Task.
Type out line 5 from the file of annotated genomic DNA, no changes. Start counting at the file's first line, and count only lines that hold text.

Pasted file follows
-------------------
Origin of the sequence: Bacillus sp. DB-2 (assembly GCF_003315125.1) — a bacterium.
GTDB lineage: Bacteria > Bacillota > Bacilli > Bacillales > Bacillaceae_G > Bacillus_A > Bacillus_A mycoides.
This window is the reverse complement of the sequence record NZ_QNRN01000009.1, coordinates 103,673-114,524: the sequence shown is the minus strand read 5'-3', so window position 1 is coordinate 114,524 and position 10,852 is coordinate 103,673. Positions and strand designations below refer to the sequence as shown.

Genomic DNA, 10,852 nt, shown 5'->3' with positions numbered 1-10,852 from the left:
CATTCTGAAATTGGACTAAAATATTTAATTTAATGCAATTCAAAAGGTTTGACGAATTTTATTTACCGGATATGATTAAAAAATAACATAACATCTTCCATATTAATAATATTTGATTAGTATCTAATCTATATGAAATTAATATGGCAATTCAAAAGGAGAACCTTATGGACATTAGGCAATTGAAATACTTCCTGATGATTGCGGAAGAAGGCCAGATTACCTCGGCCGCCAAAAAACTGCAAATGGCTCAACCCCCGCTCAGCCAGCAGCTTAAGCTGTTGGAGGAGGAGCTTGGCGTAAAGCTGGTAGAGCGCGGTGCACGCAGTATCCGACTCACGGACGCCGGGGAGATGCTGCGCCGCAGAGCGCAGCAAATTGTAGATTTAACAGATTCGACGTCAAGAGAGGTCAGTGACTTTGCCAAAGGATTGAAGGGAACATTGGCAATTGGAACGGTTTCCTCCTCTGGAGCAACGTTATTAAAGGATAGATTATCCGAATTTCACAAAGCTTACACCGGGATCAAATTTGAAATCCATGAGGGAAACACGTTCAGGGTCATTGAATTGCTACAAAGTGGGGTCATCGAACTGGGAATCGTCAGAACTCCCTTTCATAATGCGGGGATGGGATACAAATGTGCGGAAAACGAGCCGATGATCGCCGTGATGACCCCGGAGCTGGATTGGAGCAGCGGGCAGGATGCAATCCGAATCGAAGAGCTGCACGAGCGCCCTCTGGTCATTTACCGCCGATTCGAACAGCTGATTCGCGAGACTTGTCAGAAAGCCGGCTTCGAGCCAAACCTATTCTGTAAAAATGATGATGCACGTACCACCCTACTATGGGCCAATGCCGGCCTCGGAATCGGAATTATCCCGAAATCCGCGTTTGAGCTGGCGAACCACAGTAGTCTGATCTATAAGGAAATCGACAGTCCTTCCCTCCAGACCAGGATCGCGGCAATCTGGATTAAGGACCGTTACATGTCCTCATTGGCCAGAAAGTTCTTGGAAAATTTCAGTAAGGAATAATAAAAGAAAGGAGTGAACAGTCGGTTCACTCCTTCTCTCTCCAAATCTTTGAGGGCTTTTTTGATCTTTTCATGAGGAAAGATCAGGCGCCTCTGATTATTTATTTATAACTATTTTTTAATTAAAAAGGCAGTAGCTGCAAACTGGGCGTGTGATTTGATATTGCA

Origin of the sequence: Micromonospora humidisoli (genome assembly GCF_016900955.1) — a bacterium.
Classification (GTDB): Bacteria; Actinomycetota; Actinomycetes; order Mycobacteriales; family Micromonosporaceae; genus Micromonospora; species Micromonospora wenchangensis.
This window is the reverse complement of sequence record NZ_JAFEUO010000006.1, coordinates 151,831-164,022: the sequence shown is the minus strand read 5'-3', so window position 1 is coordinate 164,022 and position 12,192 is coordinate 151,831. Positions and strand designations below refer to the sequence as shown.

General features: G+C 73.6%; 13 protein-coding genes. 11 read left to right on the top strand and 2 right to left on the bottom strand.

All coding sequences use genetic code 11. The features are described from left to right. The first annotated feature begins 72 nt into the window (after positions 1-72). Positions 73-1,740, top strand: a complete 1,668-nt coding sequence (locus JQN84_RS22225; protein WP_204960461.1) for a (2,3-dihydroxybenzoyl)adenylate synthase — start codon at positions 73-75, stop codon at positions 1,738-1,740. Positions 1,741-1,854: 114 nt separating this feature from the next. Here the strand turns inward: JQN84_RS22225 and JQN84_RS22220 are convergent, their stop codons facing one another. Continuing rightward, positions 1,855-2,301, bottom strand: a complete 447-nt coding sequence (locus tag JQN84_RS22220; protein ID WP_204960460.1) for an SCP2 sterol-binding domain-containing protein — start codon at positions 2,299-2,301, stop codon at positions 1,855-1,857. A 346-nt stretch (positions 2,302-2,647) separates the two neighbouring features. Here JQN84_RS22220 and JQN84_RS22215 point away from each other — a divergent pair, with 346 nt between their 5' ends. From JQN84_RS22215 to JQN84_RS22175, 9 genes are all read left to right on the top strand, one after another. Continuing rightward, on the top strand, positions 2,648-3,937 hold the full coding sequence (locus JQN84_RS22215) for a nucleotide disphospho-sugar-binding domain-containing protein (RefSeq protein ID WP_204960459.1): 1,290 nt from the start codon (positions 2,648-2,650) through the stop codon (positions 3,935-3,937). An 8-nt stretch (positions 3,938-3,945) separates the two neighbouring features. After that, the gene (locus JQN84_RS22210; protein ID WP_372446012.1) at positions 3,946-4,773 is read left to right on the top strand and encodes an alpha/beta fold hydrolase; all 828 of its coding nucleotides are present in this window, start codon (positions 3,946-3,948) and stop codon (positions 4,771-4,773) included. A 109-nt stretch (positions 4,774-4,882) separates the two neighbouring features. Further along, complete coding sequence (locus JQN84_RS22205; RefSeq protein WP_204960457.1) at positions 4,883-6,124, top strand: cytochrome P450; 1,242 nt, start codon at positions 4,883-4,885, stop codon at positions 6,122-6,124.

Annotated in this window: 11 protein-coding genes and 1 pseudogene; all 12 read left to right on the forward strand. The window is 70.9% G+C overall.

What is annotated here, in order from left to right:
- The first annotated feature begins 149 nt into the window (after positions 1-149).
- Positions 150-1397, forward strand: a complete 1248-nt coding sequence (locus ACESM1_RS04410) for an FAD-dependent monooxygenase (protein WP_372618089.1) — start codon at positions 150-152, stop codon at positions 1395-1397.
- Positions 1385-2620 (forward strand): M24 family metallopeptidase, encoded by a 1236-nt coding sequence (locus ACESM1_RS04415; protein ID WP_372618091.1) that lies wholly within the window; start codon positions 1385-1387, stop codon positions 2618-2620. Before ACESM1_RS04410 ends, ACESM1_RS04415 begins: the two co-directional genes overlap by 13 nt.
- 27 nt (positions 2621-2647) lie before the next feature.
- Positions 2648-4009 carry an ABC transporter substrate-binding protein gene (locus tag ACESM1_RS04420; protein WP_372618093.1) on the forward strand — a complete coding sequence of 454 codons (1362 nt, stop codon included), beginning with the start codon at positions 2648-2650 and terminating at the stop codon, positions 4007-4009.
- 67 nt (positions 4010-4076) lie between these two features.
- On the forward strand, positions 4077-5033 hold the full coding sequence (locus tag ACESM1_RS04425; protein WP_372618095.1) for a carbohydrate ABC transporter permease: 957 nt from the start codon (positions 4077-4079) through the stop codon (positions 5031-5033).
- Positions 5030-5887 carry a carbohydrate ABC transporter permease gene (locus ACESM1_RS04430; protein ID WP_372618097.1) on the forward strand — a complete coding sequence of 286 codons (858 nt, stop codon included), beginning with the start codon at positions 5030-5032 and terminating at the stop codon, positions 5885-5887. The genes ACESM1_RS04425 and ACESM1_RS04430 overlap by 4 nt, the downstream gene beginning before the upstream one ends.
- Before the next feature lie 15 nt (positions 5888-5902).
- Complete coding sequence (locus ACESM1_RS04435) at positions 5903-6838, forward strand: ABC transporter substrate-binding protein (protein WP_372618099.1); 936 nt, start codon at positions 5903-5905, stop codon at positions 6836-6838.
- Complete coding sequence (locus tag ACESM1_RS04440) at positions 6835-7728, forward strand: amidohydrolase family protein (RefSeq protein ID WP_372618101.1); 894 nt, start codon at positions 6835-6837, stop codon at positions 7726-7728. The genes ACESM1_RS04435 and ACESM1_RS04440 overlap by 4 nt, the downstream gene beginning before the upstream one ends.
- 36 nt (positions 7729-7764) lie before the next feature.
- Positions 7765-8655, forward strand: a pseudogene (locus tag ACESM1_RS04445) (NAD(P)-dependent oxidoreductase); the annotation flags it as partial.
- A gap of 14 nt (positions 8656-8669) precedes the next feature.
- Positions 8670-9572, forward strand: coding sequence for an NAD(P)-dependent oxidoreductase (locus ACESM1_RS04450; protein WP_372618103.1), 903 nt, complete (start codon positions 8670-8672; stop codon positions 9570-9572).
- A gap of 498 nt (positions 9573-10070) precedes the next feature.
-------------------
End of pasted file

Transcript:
CATTCTGAAATTGGACTAAAATATTTAATTTAATGCAATTCAAAAGGTTTGACGAATTTTATTTACCGGATATGATTAAAAAATAACATAACATCTTCCATATTAATAATATTTGATTAGTATCTAATCTATATGAAATTAATATGGCAATTCAAAAGGAGAACCTTATGGACATTAGGCAATTGAAATACTTCCTGATGATTGCGGAAGAAGGCCAGATTACCTCGGCCGCCAAAAAACTGCAAATGGCTCAACCCCCGCTCAGCCAGCAGCTTAAGCTGTTGGAGGAGGAGCTTGGCGTAAAGCTGGTAGAGCGCGGTGCACGCAGTATCCGACTCACGGACGCCGGGGAGATGCTGCGCCGCAGAGCGCAGCAAATTGTAGATTTAACAGATTCGACGTCAAGAGAGGTCAGTGACTTTGCCAAAGGATTGAAGGGAACATTGGCAATTGGAACGGTTTCCTCCTCTGGAGCAACGTTATTAAAGGATAGATTATCCGAATTTCACAAAGCTTACACCGGGATCAAATTTGAAATCCATGAGGGAAACACGTTCAGGGTCATTGAATTGCTACAAAGTGGGGTCATCGAACTGGGAATCGTCAGAACTCCCTTTCATAATGCGGGGATGGGATACAAATGTGCGGAAAACGAGCCGATGATCGCCGTGATGACCCCGGAGCTGGATTGGAGCAGCGGGCAGGATGCAATCCGAATCGAAGAGCTGCACGAGCGCCCTCTGGTCATTTACCGCCGATTCGAACAGCTGATTCGCGAGACTTGTCAGAAAGCCGGCTTCGAGCCAAACCTATTCTGTAAAAATGATGATGCACGTACCACCCTACTATGGGCCAATGCCGGCCTCGGAATCGGAATTATCCCGAAATCCGCGTTTGAGCTGGCGAACCACAGTAGTCTGATCTATAAGGAAATCGACAGTCCTTCCCTCCAGACCAGGATCGCGGCAATCTGGATTAAGGACCGTTACATGTCCTCATTGGCCAGAAAGTTCTTGGAAAATTTCAGTAAGGAATAATAAAAGAAAGGAGTGAACAGTCGGTTCACTCCTTCTCTCTCCAAATCTTTGAGGGCTTTTTTGATCTTTTCATGAGGAAAGATCAGGCGCCTCTGATTATTTATTTATAACTATTTTTTAATTAAAAAGGCAGTAGCTGCAAACTGGGCGTGTGATTTGATATTGCA